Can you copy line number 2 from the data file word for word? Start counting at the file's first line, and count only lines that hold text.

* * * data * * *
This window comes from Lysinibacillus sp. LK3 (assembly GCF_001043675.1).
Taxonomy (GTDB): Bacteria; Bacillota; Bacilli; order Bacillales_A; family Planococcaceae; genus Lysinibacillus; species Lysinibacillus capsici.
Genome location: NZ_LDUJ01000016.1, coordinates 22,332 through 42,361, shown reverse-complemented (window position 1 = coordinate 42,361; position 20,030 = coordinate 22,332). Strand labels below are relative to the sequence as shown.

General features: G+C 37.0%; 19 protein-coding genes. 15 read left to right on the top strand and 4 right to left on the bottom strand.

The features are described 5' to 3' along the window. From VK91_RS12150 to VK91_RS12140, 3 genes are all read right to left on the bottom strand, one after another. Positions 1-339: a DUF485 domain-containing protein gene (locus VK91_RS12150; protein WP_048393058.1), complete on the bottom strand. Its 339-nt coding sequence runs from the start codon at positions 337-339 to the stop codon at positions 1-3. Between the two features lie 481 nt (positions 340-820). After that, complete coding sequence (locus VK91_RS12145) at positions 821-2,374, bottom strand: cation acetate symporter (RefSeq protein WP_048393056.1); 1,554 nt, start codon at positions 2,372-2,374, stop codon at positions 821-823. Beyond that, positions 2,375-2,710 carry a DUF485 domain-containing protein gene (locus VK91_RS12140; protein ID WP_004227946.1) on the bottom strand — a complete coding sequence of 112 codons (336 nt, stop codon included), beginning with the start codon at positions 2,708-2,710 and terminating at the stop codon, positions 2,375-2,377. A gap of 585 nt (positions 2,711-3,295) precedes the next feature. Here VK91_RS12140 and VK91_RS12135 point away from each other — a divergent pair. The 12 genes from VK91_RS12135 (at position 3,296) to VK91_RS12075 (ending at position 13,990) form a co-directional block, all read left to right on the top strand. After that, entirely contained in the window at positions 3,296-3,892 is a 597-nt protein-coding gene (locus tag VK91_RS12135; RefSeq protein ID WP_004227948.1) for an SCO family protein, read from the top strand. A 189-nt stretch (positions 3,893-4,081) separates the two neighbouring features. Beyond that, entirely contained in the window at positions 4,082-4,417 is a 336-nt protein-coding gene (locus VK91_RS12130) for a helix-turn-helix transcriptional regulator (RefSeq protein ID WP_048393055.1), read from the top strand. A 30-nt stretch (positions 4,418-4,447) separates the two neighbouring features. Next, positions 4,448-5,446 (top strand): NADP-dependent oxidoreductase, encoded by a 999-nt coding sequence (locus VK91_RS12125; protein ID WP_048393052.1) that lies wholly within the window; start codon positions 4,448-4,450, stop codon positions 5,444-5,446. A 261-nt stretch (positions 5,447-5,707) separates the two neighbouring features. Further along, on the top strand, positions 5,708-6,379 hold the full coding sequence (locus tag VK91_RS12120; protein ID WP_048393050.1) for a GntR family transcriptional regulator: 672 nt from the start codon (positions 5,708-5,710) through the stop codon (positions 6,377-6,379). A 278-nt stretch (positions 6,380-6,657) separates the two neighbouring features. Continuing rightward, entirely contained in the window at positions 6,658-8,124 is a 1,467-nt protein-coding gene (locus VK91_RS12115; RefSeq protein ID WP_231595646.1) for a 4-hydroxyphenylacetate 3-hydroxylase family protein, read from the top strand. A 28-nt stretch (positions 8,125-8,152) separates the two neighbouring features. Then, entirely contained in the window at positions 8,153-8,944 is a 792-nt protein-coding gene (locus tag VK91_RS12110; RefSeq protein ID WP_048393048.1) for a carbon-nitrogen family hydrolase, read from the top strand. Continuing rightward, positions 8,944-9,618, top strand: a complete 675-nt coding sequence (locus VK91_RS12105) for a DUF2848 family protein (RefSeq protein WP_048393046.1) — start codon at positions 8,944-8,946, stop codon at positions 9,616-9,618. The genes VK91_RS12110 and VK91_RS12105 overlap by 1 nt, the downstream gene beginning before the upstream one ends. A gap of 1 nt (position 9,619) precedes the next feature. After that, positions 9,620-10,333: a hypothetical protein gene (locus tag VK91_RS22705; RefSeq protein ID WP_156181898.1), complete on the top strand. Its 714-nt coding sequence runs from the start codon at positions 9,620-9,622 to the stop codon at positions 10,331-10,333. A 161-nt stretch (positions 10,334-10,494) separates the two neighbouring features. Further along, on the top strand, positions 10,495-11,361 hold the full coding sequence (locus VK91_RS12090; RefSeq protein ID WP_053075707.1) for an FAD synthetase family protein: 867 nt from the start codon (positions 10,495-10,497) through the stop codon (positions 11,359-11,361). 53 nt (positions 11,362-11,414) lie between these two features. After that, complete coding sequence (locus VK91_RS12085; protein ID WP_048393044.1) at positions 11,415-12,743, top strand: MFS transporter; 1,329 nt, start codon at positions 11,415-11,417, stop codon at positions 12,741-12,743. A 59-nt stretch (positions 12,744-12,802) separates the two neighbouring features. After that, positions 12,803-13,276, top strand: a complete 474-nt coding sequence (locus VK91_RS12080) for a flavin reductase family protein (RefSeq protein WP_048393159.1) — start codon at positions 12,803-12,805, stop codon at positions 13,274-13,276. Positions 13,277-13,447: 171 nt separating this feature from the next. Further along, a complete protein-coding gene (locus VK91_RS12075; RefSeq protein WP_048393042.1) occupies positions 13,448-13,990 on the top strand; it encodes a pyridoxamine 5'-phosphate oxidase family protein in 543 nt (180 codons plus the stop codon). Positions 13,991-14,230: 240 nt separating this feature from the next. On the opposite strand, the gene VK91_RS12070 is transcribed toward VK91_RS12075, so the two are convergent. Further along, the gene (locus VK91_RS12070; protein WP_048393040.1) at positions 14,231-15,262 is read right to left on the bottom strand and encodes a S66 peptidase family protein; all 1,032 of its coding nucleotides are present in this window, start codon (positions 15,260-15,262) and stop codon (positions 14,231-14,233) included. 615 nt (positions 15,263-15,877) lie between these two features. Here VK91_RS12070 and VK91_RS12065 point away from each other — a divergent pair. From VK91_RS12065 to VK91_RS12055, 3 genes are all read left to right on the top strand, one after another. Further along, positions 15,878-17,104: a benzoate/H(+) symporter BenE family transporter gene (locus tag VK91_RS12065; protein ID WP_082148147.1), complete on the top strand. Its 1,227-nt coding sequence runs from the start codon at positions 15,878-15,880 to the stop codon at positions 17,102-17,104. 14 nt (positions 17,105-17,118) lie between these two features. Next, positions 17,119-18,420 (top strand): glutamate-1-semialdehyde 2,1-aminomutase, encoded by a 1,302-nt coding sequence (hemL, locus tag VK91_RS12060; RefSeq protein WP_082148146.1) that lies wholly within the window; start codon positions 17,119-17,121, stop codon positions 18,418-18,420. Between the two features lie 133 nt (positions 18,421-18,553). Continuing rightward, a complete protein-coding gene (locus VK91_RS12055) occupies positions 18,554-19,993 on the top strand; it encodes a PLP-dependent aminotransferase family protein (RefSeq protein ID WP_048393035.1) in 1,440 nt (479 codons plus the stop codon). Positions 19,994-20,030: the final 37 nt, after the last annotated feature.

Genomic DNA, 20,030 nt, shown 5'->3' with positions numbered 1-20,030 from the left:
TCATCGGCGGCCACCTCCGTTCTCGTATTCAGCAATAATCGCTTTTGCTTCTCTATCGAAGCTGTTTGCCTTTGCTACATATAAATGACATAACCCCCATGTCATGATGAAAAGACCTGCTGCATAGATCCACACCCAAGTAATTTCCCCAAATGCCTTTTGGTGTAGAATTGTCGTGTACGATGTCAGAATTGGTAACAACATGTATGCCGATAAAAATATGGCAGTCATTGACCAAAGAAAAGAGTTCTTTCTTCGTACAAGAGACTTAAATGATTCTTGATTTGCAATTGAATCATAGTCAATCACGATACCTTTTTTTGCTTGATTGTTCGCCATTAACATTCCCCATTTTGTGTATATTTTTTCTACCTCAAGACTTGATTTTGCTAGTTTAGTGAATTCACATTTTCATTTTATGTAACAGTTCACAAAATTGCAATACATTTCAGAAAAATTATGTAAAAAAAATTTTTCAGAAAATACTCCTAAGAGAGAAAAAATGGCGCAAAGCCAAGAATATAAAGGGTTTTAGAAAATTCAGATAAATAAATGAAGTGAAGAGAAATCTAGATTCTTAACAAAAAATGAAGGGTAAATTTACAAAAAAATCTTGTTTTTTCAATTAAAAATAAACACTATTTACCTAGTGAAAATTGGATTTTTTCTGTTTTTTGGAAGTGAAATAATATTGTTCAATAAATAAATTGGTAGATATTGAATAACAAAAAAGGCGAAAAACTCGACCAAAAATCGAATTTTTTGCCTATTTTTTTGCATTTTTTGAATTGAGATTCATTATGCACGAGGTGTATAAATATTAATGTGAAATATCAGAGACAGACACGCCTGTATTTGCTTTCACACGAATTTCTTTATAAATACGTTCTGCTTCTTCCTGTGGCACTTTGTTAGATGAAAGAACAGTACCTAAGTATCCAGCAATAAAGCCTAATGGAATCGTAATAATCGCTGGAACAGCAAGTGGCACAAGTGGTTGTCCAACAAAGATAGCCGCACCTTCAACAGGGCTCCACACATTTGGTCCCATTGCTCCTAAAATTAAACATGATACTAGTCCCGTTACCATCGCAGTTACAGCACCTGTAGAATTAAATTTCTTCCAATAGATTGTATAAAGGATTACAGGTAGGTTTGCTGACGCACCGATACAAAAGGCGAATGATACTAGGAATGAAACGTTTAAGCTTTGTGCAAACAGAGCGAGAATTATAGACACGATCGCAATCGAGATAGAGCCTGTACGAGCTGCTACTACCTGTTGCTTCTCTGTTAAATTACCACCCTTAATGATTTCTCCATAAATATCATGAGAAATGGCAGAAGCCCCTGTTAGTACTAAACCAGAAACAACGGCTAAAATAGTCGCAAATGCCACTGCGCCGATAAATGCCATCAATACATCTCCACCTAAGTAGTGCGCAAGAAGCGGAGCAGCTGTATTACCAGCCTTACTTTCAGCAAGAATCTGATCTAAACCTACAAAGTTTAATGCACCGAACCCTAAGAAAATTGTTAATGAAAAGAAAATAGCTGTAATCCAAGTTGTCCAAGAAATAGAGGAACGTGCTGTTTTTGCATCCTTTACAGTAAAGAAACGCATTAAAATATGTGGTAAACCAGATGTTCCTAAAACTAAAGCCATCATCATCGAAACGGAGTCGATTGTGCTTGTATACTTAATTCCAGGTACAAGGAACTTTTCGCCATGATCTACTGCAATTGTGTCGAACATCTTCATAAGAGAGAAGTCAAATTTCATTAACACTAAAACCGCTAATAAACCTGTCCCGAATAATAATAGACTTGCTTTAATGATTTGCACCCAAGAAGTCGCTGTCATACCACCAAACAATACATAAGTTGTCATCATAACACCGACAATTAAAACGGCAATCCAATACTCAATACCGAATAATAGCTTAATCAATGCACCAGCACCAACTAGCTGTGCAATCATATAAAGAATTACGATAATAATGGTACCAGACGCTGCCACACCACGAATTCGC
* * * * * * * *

Taxonomy (GTDB): Bacteria; Bacillota; Bacilli; order Bacillales_A; family Planococcaceae; genus Lysinibacillus; species Lysinibacillus capsici.